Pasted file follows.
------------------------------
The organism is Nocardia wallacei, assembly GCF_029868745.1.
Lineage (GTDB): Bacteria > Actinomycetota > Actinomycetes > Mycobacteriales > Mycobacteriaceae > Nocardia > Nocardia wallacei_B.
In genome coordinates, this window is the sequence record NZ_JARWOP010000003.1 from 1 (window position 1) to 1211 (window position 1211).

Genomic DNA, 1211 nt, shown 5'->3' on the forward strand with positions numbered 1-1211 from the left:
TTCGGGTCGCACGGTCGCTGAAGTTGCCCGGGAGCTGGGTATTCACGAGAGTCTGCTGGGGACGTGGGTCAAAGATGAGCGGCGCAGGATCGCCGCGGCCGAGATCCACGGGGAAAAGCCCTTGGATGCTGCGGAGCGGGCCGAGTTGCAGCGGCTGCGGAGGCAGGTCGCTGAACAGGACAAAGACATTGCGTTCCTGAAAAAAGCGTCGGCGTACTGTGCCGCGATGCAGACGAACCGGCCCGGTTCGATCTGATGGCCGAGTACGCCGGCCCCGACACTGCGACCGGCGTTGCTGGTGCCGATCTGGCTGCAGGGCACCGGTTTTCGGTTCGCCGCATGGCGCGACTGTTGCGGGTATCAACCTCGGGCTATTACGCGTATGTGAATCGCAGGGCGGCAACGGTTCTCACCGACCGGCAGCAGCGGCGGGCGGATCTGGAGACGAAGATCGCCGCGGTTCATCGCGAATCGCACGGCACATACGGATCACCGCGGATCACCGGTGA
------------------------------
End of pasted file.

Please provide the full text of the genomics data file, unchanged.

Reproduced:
The organism is Nocardia wallacei, assembly GCF_029868745.1.
Lineage (GTDB): Bacteria > Actinomycetota > Actinomycetes > Mycobacteriales > Mycobacteriaceae > Nocardia > Nocardia wallacei_B.
In genome coordinates, this window is the sequence record NZ_JARWOP010000003.1 from 1 (window position 1) to 1211 (window position 1211).

Genomic DNA, 1211 nt, shown 5'->3' on the forward strand with positions numbered 1-1211 from the left:
TTCGGGTCGCACGGTCGCTGAAGTTGCCCGGGAGCTGGGTATTCACGAGAGTCTGCTGGGGACGTGGGTCAAAGATGAGCGGCGCAGGATCGCCGCGGCCGAGATCCACGGGGAAAAGCCCTTGGATGCTGCGGAGCGGGCCGAGTTGCAGCGGCTGCGGAGGCAGGTCGCTGAACAGGACAAAGACATTGCGTTCCTGAAAAAAGCGTCGGCGTACTGTGCCGCGATGCAGACGAACCGGCCCGGTTCGATCTGATGGCCGAGTACGCCGGCCCCGACACTGCGACCGGCGTTGCTGGTGCCGATCTGGCTGCAGGGCACCGGTTTTCGGTTCGCCGCATGGCGCGACTGTTGCGGGTATCAACCTCGGGCTATTACGCGTATGTGAATCGCAGGGCGGCAACGGTTCTCACCGACCGGCAGCAGCGGCGGGCGGATCTGGAGACGAAGATCGCCGCGGTTCATCGCGAATCGCACGGCACATACGGATCACCGCGGATCACCGGTGA